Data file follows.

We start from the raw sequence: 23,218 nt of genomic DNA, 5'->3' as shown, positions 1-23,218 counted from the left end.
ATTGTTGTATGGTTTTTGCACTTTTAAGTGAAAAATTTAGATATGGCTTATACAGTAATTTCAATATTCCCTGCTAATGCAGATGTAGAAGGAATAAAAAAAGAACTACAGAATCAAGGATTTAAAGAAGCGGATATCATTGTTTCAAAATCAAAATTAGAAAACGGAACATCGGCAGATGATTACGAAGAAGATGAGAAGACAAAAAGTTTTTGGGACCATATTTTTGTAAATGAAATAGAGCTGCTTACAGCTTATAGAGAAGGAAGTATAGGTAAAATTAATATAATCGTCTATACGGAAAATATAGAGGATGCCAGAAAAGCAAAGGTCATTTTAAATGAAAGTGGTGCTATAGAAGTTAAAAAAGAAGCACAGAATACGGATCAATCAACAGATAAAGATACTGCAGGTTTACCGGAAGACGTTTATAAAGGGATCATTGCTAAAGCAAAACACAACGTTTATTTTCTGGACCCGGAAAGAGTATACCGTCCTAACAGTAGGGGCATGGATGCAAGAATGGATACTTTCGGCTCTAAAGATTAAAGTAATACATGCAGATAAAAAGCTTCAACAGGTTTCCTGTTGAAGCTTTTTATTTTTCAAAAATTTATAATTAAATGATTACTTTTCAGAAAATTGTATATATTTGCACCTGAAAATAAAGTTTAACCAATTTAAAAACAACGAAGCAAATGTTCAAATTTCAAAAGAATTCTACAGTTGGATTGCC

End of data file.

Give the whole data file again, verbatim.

We start from the raw sequence: 23,218 nt of genomic DNA, 5'->3' as shown, positions 1-23,218 counted from the left end.
ATTGTTGTATGGTTTTTGCACTTTTAAGTGAAAAATTTAGATATGGCTTATACAGTAATTTCAATATTCCCTGCTAATGCAGATGTAGAAGGAATAAAAAAAGAACTACAGAATCAAGGATTTAAAGAAGCGGATATCATTGTTTCAAAATCAAAATTAGAAAACGGAACATCGGCAGATGATTACGAAGAAGATGAGAAGACAAAAAGTTTTTGGGACCATATTTTTGTAAATGAAATAGAGCTGCTTACAGCTTATAGAGAAGGAAGTATAGGTAAAATTAATATAATCGTCTATACGGAAAATATAGAGGATGCCAGAAAAGCAAAGGTCATTTTAAATGAAAGTGGTGCTATAGAAGTTAAAAAAGAAGCACAGAATACGGATCAATCAACAGATAAAGATACTGCAGGTTTACCGGAAGACGTTTATAAAGGGATCATTGCTAAAGCAAAACACAACGTTTATTTTCTGGACCCGGAAAGAGTATACCGTCCTAACAGTAGGGGCATGGATGCAAGAATGGATACTTTCGGCTCTAAAGATTAAAGTAATACATGCAGATAAAAAGCTTCAACAGGTTTCCTGTTGAAGCTTTTTATTTTTCAAAAATTTATAATTAAATGATTACTTTTCAGAAAATTGTATATATTTGCACCTGAAAATAAAGTTTAACCAATTTAAAAACAACGAAGCAAATGTTCAAATTTCAAAAGAATTCTACAGTTGGATTGCC